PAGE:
Be aware of federal and state minimum wage laws, as well as overtime rules. Household employees are generally entitled to overtime pay if they work more than 40 hours per week.
Provide wage statements
Furnish your employee with regular pay stubs detailing earnings, deductions, and taxes withheld. You may also need to contribute to unemployment insurance, depending on your location.
Keep accurate records
Maintain detailed records of your employee’s hours worked, wages paid, and any taxes withheld.
In addition to tax responsibilities, many states require household employers to have workers’ compensation insurance for their household employees.
Understanding household employee rights
Household employees have specific rights that employers need to follow.
Fair Labor Standards Act (FLSA)
Ensure your employees receive at least the federal or state minimum wage and overtime pay when applicable. Comply with the FLSA to avoid wage and hour violations.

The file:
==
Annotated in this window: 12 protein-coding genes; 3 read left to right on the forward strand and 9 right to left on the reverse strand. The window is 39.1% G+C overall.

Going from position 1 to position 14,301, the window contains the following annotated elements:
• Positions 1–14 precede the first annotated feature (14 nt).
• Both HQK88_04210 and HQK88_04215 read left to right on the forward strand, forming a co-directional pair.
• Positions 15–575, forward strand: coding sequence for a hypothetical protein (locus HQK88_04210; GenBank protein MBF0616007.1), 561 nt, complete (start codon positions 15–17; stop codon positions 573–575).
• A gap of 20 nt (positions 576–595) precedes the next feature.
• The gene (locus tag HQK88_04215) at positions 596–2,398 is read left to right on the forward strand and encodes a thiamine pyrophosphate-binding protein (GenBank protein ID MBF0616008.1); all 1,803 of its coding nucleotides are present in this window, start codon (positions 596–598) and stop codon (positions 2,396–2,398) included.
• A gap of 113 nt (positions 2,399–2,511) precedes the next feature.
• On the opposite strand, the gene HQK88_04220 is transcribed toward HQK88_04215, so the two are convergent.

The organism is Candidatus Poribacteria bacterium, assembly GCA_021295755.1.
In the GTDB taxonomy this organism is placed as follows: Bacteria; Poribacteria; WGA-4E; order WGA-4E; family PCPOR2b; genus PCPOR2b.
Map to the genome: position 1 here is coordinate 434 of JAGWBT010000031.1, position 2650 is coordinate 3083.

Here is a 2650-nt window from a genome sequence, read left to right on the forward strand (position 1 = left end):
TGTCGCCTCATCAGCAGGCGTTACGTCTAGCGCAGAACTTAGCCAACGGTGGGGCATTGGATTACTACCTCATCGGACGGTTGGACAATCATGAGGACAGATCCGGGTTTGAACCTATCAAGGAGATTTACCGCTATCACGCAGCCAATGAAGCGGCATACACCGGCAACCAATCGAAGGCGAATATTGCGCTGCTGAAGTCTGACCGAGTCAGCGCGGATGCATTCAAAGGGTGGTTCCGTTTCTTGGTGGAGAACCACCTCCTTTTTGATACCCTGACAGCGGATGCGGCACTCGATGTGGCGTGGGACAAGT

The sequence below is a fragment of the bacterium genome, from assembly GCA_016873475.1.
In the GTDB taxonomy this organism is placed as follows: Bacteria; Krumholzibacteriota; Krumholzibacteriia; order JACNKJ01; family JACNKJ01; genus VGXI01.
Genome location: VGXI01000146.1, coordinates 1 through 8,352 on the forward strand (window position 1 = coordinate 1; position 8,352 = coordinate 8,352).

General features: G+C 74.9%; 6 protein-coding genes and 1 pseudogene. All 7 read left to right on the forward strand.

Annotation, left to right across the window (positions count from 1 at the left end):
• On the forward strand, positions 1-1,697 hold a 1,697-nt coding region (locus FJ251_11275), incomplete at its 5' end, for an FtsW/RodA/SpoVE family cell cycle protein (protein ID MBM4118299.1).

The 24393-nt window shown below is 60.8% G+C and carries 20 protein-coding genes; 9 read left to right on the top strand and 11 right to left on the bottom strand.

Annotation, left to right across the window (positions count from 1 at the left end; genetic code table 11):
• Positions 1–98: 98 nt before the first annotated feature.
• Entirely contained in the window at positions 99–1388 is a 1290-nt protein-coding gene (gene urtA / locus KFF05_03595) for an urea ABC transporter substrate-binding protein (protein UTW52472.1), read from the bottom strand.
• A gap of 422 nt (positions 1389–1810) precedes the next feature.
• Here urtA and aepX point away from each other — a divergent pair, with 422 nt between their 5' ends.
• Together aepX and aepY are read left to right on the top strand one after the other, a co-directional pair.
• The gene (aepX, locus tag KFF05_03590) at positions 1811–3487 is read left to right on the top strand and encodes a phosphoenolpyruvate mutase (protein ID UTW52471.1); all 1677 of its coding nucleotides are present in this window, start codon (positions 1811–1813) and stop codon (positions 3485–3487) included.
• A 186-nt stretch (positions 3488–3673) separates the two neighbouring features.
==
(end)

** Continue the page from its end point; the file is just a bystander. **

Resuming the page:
Sick and medical leave
Some household employees may be eligible for sick and family medical leave, depending on what state they are in. Household employers should be aware of this and provide appropriate accommodations when required.
Employers must not discriminate based on factors such as race, gender, religion, or disability. Treat all employees fairly and equally.
Domestic workers’ rights laws
Some states have a domestic workers’ bill of rights in place that household employers must adhere to.
Hiring household employees can greatly benefit your family or household, but it comes with legal responsibilities and household employee tax obligations. By understanding and adhering to labor laws, creating clear employment agreements, managing taxes and payroll correctly, and respecting employee rights, you can establish a positive and compliant working relationship with your household staff. Always consult legal and financial professionals to ensure that you are meeting all legal requirements and providing a fair and safe working environment for your household employees.
For a comprehensive, in-depth review of household employer responsibilities, download the Complete Household Payroll and Tax Guide.
Download The Complete Guide to Household Payroll
Get our complimentary guide and learn everything you need to know about paying your employees legally and filing your taxes the right way.